MMA: Just days after father's death, Amir Khan fights but falls to split decision loss in One Championship event

Amir Khan (in white shorts) in a match against Park Dae Sung at One Championship's Collision Course II event, broadcast on Dec 25, 2020.
Amir Khan (in white shorts) in a match against Park Dae Sung at One Championship's Collision Course II event, broadcast on Dec 25, 2020. PHOTO: ONE CHAMPIONSHIP

SINGAPORE - Mixed martial arts (MMA) fighter Amir Khan showed tremendous heart to step into the cage just days after his father's death, but fell short in his lightweight bout with South Korea's Park Dae-sung at One Championship's Collision Course II event broadcast on Friday (Dec 25) night.

Amir, 26, lost his father Tajudeen Ansari just days before his Dec 18 fight. The bout was taped and televised a week later.

Tajudeen, 61, was diagnosed with stage four brain cancer in August and had been told by doctors he had between three and six months to live.

Post-fight, Amir said: "I missed his funeral because of fight week, so I just want to show my love to him.

"I wanted to have a better fight for him, but that's life, you win and you lose."

As part of protocols in place because of Covid-19, all athletes and officials involved in One Championship's shows are isolated in a dedicated facility on the week of the event, and follow strict itineraries.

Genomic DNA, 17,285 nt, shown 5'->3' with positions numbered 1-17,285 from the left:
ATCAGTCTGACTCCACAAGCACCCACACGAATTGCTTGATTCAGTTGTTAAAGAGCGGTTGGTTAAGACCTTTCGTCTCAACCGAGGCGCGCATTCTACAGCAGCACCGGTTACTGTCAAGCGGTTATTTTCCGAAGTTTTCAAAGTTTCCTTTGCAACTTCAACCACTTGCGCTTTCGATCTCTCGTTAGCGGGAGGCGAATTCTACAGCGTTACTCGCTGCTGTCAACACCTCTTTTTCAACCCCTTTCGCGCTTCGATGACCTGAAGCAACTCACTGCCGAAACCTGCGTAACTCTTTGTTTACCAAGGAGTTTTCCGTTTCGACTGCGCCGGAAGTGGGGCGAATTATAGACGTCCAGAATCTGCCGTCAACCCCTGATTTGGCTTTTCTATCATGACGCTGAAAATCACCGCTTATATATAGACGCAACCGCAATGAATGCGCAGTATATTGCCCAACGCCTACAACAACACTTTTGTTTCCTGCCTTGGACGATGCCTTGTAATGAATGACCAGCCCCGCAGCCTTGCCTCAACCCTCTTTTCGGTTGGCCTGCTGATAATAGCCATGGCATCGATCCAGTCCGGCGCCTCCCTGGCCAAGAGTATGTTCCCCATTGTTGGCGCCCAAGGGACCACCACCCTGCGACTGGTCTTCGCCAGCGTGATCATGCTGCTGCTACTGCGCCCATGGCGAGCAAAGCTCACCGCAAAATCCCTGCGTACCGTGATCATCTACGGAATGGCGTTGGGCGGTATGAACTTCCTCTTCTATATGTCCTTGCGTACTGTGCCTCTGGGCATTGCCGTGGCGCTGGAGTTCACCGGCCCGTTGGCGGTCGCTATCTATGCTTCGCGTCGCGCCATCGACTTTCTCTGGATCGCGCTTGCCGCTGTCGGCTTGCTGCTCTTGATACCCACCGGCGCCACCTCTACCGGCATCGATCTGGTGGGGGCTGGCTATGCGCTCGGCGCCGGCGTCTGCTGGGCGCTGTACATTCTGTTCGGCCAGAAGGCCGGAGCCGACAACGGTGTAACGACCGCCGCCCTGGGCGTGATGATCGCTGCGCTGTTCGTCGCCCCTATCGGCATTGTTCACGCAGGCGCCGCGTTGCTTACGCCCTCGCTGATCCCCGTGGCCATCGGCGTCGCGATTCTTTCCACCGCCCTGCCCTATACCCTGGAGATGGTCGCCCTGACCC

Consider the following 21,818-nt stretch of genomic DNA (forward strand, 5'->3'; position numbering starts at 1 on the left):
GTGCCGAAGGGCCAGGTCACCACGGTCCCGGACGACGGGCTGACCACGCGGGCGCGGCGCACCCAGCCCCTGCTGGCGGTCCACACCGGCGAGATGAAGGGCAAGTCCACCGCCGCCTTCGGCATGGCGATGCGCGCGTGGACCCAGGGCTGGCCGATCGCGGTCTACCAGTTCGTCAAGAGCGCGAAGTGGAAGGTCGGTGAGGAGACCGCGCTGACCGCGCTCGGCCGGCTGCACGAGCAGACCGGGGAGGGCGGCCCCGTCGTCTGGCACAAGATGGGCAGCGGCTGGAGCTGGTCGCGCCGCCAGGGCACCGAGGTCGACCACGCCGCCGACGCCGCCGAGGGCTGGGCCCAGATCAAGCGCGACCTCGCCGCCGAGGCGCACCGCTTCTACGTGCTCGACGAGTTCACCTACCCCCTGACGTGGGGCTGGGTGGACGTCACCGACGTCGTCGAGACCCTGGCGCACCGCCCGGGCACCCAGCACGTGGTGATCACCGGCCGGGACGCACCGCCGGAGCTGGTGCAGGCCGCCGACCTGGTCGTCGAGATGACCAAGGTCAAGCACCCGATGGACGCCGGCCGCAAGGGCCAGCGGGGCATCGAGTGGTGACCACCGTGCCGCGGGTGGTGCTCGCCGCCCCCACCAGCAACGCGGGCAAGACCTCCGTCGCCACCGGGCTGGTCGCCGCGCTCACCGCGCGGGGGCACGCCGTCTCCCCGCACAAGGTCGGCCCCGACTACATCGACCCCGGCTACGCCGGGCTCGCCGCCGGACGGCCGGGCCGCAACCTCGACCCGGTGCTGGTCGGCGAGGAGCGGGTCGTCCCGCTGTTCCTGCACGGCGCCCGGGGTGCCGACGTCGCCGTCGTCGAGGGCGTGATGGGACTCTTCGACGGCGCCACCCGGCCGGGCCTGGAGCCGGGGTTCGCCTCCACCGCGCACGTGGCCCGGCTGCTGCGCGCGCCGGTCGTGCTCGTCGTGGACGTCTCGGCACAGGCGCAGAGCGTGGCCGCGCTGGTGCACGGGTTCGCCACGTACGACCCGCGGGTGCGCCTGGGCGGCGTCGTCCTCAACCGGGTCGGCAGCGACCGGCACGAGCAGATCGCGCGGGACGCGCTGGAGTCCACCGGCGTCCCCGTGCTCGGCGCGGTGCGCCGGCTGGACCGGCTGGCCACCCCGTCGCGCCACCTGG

Amir has previously described how Tajudeen had wholeheartedly supported his foray into muay thai when he was aged 13, which eventually led him into MMA and signing for One Championship six years ago.

Tajudeen had also been in Amir's corner in every bout since he started competing in combat sport.

At Collision Course II, Amir approached his fight with Park aggressively and arguably had better of the striking exchanges between the pair, although in the end two of the three judges gave the 27-year-old Park the nod because of his takedowns.

"It was a close fight and it could have gone either way," said Amir.

"I felt on the ground he didn't do much but he managed to take me down two or three times.

"On the feet I was carrying out my plan but I couldn't find the finish."

In the main event of Collision Course II, Jamal Yusupov of Russia underlined his contendership for One's muay thai featherweight world championship with a unanimous decision win over French-Algerian fighter Samy Sana.

Elsewhere on the card, former One flyweight world champion Kairat Akhmetov of Kazkahstan also scored a unanimous decision victory over Kim Dae-hwan of South Korea.